Most of us have some familiarity with cholesterol, but understanding what, exactly, your cholesterol levels mean for you is another story. A comprehensive understanding of what cholesterol is and how it is tested could be the key to lowering your risk for heart-related illnesses.Why should I be tested?Cholesterol is a fat-like substance and there are two basic types. High levels of HDL cholesterol is linked to a decreased risk of heart attack. High levels of the second type of cholesterol, LDL, is linked to an increased rid of heart disease and clogged arteries. We often refer to LDL as the "bad" cholesterol and HDL as the "good" cholesterol.Though it's a good idea for everyone to know their cholesterol levels, men over 45 and women over 50 are at a higher risk for heart-related illnesses. If you have other risk factors for heart disease (family history, smoking, or high blood pressure) you should also have your cholesterol checked regularly. Knowing your cholesterol is the first step in maintaining your health.Before the test:Getting your cholesterol tested starts with a visit to your primary care physician. Before the test, your doctor may have you fast for nine to twelve hours in order to get an accurate reading of your LDL, which can be affected by the foods you eat. If you don't fast, only your total cholesterol and HDL levels can be accurately interpreted.
At the test:
Cholesterol is tested with a blood sample. Your blood will then be analyzed at a laboratory where your levels will be assessed. You may have other tests done at the same time, depending on the tests your physician has ordered. You should have results back within a few days.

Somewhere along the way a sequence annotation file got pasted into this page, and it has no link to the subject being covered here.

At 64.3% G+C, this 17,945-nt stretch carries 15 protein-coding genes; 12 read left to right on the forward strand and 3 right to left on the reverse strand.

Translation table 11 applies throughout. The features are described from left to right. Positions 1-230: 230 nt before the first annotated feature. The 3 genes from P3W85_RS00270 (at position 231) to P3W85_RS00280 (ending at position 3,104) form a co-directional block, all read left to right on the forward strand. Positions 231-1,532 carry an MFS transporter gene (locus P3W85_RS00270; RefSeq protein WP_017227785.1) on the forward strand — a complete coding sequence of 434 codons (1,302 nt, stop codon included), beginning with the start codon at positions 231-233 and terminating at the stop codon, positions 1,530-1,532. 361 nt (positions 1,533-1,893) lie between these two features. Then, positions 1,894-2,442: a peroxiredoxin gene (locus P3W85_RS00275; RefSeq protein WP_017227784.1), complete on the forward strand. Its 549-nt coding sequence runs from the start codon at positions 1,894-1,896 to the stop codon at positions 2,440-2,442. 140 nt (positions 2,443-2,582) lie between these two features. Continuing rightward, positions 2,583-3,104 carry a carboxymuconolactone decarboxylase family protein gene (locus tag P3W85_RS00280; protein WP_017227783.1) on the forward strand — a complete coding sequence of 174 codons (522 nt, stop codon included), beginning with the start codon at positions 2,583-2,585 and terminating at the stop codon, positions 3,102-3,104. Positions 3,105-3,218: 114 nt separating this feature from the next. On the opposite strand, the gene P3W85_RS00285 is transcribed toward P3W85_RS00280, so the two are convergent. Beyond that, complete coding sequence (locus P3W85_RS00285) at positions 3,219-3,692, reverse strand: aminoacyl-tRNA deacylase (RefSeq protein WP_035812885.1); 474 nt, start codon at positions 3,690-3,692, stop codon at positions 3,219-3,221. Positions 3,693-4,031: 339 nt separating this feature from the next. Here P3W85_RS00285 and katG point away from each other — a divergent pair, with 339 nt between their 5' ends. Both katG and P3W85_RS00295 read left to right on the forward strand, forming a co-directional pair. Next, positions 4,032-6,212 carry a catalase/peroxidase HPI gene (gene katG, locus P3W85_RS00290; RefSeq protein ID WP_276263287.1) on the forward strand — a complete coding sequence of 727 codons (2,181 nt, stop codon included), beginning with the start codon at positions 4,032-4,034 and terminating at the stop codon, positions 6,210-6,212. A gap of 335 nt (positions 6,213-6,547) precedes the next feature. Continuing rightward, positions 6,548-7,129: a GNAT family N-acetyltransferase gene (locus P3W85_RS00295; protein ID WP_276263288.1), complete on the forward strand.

Understanding your results:
Your cholesterol levels will be reported using a measurement of the milligrams of cholesterol per deciliter of blood (mg/dL). Other risk factors will come into play when interpreting your results, but the generally, the following guidelines apply.
Your Total Blood Cholesterol Level: Ideally your number should be less than 200 mg/dL. A low number indicated decreased risk for heart disease and heart attack. A number between 200 and 239 mg/dL is considered Borderline High Risk, meaning that preventive treatment, like switching to a heart-healthy diet or quitting smoking, is necessary. Any number of 240 mg/dL is considered High Risk for coronary heart disease and may require medication.
Your HDL Cholesterol Level: The higher your level of HDL the better. Any number above 60 mg/dL provides protecting against heart disease, but the average is 45 mg/dL for men and 55 mg/dL for women.
Your LDL Cholesterol Level: Low levels of LDL are ideal because it lowers your risk of heart attack and stroke. Optimal levels are less than 100 mg/dL, but levels between 100 and 129 mg/dL are also healthy. Borderline levels fall between 130 and 159 mg/dL. High levels that increase your risk for heart disease, heart attack, and stroke fall between 160 and 189 mg/dL, and any number above 190 mg/dL is considered Very High. Keep in mind that other risk factors must be taken into account to assess total risk, and a healthy number for one person may not be healthy for another.
Your Triglyceride Level: Your report will also include your levels of triglycerides, a type of fat. High levels of triglycerides are associated with high levels of LDL, so ideally this number should be less than 150 mg/dL. A number between 150 and 199 mg/dL is considered Borderline. Levels between 200 and 499 mg/dL are High, and anything over 500 mg/dL is Very High. Higher triglyceride levels are connected to obesity, smoking, alcohol consumption, and a high-carb diet. Changes in lifestyle can combat high numbers.The next steps:Now that you know your numbers, you can take the steps that are best for you. Go over your results with your doctor. If your numbers are too high in some places and too low in others, changes in diet, level of exercise, smoking, and alcohol consumption can have a huge impact on your cholesterol. Keeping cholesterol in check is key in lowering your risk of heart disease, stroke, and heart attack. Even if your numbers are considered Very High, cholesterol medication can help you in your effort to take control.